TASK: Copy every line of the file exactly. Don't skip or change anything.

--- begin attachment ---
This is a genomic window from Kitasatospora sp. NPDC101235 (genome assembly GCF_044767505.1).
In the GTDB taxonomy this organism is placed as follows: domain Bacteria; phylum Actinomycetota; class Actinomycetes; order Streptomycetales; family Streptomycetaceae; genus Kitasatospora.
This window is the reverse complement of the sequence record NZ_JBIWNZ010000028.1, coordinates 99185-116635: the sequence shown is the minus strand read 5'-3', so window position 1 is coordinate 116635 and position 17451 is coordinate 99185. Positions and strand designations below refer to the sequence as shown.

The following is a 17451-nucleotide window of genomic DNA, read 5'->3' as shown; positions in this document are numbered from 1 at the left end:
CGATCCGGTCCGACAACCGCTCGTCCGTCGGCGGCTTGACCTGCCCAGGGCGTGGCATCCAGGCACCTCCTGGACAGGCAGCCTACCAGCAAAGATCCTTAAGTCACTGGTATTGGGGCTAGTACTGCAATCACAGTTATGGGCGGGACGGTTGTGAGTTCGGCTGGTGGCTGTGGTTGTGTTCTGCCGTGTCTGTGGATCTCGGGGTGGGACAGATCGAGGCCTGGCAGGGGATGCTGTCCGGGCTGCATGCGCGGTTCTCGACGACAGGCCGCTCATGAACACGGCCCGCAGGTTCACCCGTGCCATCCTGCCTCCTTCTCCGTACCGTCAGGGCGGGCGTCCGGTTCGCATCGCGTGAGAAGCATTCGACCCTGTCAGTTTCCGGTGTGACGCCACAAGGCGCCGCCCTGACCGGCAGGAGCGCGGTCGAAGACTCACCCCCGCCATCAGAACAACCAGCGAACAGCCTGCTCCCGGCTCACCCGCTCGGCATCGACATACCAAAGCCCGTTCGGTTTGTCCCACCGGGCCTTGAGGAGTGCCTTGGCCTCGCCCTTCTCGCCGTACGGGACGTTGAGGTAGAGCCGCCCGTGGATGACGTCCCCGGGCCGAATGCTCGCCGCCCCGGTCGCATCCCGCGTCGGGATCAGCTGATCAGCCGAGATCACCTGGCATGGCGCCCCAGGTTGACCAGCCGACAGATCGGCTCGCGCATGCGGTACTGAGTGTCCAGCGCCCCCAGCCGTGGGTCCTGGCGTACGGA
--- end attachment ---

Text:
This is a genomic window from Kitasatospora sp. NPDC101235 (genome assembly GCF_044767505.1).
In the GTDB taxonomy this organism is placed as follows: domain Bacteria; phylum Actinomycetota; class Actinomycetes; order Streptomycetales; family Streptomycetaceae; genus Kitasatospora.
This window is the reverse complement of the sequence record NZ_JBIWNZ010000028.1, coordinates 99185-116635: the sequence shown is the minus strand read 5'-3', so window position 1 is coordinate 116635 and position 17451 is coordinate 99185. Positions and strand designations below refer to the sequence as shown.

The following is a 17451-nucleotide window of genomic DNA, read 5'->3' as shown; positions in this document are numbered from 1 at the left end:
CGATCCGGTCCGACAACCGCTCGTCCGTCGGCGGCTTGACCTGCCCAGGGCGTGGCATCCAGGCACCTCCTGGACAGGCAGCCTACCAGCAAAGATCCTTAAGTCACTGGTATTGGGGCTAGTACTGCAATCACAGTTATGGGCGGGACGGTTGTGAGTTCGGCTGGTGGCTGTGGTTGTGTTCTGCCGTGTCTGTGGATCTCGGGGTGGGACAGATCGAGGCCTGGCAGGGGATGCTGTCCGGGCTGCATGCGCGGTTCTCGACGACAGGCCGCTCATGAACACGGCCCGCAGGTTCACCCGTGCCATCCTGCCTCCTTCTCCGTACCGTCAGGGCGGGCGTCCGGTTCGCATCGCGTGAGAAGCATTCGACCCTGTCAGTTTCCGGTGTGACGCCACAAGGCGCCGCCCTGACCGGCAGGAGCGCGGTCGAAGACTCACCCCCGCCATCAGAACAACCAGCGAACAGCCTGCTCCCGGCTCACCCGCTCGGCATCGACATACCAAAGCCCGTTCGGTTTGTCCCACCGGGCCTTGAGGAGTGCCTTGGCCTCGCCCTTCTCGCCGTACGGGACGTTGAGGTAGAGCCGCCCGTGGATGACGTCCCCGGGCCGAATGCTCGCCGCCCCGGTCGCATCCCGCGTCGGGATCAGCTGATCAGCCGAGATCACCTGGCATGGCGCCCCAGGTTGACCAGCCGACAGATCGGCTCGCGCATGCGGTACTGAGTGTCCAGCGCCCCCAGCCGTGGGTCCTGGCGTACGGA